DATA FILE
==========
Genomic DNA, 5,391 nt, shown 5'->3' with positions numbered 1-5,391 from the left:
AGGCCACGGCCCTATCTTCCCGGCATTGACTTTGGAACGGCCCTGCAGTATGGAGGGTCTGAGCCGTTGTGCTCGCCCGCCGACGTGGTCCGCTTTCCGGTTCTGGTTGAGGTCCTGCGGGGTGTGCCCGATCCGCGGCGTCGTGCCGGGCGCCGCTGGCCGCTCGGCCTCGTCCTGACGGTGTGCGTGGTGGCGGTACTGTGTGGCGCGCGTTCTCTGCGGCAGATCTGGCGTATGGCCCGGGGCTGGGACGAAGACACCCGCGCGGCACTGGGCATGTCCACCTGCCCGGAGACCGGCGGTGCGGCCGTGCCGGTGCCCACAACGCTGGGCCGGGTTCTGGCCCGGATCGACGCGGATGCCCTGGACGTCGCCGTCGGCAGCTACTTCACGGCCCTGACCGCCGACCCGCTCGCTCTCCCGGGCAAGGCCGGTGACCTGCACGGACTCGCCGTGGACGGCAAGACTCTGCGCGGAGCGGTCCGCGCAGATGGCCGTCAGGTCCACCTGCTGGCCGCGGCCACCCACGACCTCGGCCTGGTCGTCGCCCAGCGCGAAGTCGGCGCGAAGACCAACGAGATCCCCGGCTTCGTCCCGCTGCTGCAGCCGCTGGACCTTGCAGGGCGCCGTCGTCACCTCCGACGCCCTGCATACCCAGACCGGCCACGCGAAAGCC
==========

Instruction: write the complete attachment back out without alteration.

Genomic DNA, 5,391 nt, shown 5'->3' with positions numbered 1-5,391 from the left:
AGGCCACGGCCCTATCTTCCCGGCATTGACTTTGGAACGGCCCTGCAGTATGGAGGGTCTGAGCCGTTGTGCTCGCCCGCCGACGTGGTCCGCTTTCCGGTTCTGGTTGAGGTCCTGCGGGGTGTGCCCGATCCGCGGCGTCGTGCCGGGCGCCGCTGGCCGCTCGGCCTCGTCCTGACGGTGTGCGTGGTGGCGGTACTGTGTGGCGCGCGTTCTCTGCGGCAGATCTGGCGTATGGCCCGGGGCTGGGACGAAGACACCCGCGCGGCACTGGGCATGTCCACCTGCCCGGAGACCGGCGGTGCGGCCGTGCCGGTGCCCACAACGCTGGGCCGGGTTCTGGCCCGGATCGACGCGGATGCCCTGGACGTCGCCGTCGGCAGCTACTTCACGGCCCTGACCGCCGACCCGCTCGCTCTCCCGGGCAAGGCCGGTGACCTGCACGGACTCGCCGTGGACGGCAAGACTCTGCGCGGAGCGGTCCGCGCAGATGGCCGTCAGGTCCACCTGCTGGCCGCGGCCACCCACGACCTCGGCCTGGTCGTCGCCCAGCGCGAAGTCGGCGCGAAGACCAACGAGATCCCCGGCTTCGTCCCGCTGCTGCAGCCGCTGGACCTTGCAGGGCGCCGTCGTCACCTCCGACGCCCTGCATACCCAGACCGGCCACGCGAAAGCC